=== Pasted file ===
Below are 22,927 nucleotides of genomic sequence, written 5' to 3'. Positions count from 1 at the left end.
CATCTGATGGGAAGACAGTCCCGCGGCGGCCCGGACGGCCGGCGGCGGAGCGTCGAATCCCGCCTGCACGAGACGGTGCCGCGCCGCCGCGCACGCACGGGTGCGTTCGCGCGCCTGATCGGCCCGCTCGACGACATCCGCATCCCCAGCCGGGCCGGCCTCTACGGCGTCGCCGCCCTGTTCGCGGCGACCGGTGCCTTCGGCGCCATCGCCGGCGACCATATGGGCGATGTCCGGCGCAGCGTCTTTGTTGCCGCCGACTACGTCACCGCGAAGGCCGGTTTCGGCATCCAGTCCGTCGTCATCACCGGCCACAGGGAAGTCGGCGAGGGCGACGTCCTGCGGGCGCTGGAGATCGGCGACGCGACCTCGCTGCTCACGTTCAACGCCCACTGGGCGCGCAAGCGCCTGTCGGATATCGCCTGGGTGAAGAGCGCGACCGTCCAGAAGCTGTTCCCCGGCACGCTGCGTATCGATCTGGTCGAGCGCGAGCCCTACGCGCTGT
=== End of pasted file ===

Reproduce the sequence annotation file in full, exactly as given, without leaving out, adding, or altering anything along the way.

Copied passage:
Below are 22,927 nucleotides of genomic sequence, written 5' to 3'. Positions count from 1 at the left end.
CATCTGATGGGAAGACAGTCCCGCGGCGGCCCGGACGGCCGGCGGCGGAGCGTCGAATCCCGCCTGCACGAGACGGTGCCGCGCCGCCGCGCACGCACGGGTGCGTTCGCGCGCCTGATCGGCCCGCTCGACGACATCCGCATCCCCAGCCGGGCCGGCCTCTACGGCGTCGCCGCCCTGTTCGCGGCGACCGGTGCCTTCGGCGCCATCGCCGGCGACCATATGGGCGATGTCCGGCGCAGCGTCTTTGTTGCCGCCGACTACGTCACCGCGAAGGCCGGTTTCGGCATCCAGTCCGTCGTCATCACCGGCCACAGGGAAGTCGGCGAGGGCGACGTCCTGCGGGCGCTGGAGATCGGCGACGCGACCTCGCTGCTCACGTTCAACGCCCACTGGGCGCGCAAGCGCCTGTCGGATATCGCCTGGGTGAAGAGCGCGACCGTCCAGAAGCTGTTCCCCGGCACGCTGCGTATCGATCTGGTCGAGCGCGAGCCCTACGCGCTGT